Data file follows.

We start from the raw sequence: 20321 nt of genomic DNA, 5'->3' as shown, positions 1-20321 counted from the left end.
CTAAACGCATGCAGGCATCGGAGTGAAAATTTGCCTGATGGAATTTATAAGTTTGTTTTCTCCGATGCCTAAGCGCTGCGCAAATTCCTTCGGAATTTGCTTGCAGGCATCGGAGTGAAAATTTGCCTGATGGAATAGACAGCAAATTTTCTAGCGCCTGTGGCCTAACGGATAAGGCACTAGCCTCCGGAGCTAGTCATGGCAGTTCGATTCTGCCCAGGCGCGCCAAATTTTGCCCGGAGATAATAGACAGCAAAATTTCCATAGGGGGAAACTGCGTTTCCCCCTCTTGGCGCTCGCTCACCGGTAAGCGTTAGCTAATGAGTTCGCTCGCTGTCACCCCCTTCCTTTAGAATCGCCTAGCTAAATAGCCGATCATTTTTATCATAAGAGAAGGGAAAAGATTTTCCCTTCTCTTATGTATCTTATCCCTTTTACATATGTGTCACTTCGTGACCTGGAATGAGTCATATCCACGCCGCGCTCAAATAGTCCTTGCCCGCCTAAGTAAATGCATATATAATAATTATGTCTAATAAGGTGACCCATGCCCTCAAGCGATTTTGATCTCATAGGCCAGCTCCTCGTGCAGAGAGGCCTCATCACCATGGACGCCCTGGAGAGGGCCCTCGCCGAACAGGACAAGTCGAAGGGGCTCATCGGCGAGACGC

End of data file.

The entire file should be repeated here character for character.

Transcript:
We start from the raw sequence: 20321 nt of genomic DNA, 5'->3' as shown, positions 1-20321 counted from the left end.
CTAAACGCATGCAGGCATCGGAGTGAAAATTTGCCTGATGGAATTTATAAGTTTGTTTTCTCCGATGCCTAAGCGCTGCGCAAATTCCTTCGGAATTTGCTTGCAGGCATCGGAGTGAAAATTTGCCTGATGGAATAGACAGCAAATTTTCTAGCGCCTGTGGCCTAACGGATAAGGCACTAGCCTCCGGAGCTAGTCATGGCAGTTCGATTCTGCCCAGGCGCGCCAAATTTTGCCCGGAGATAATAGACAGCAAAATTTCCATAGGGGGAAACTGCGTTTCCCCCTCTTGGCGCTCGCTCACCGGTAAGCGTTAGCTAATGAGTTCGCTCGCTGTCACCCCCTTCCTTTAGAATCGCCTAGCTAAATAGCCGATCATTTTTATCATAAGAGAAGGGAAAAGATTTTCCCTTCTCTTATGTATCTTATCCCTTTTACATATGTGTCACTTCGTGACCTGGAATGAGTCATATCCACGCCGCGCTCAAATAGTCCTTGCCCGCCTAAGTAAATGCATATATAATAATTATGTCTAATAAGGTGACCCATGCCCTCAAGCGATTTTGATCTCATAGGCCAGCTCCTCGTGCAGAGAGGCCTCATCACCATGGACGCCCTGGAGAGGGCCCTCGCCGAACAGGACAAGTCGAAGGGGCTCATCGGCGAGACGC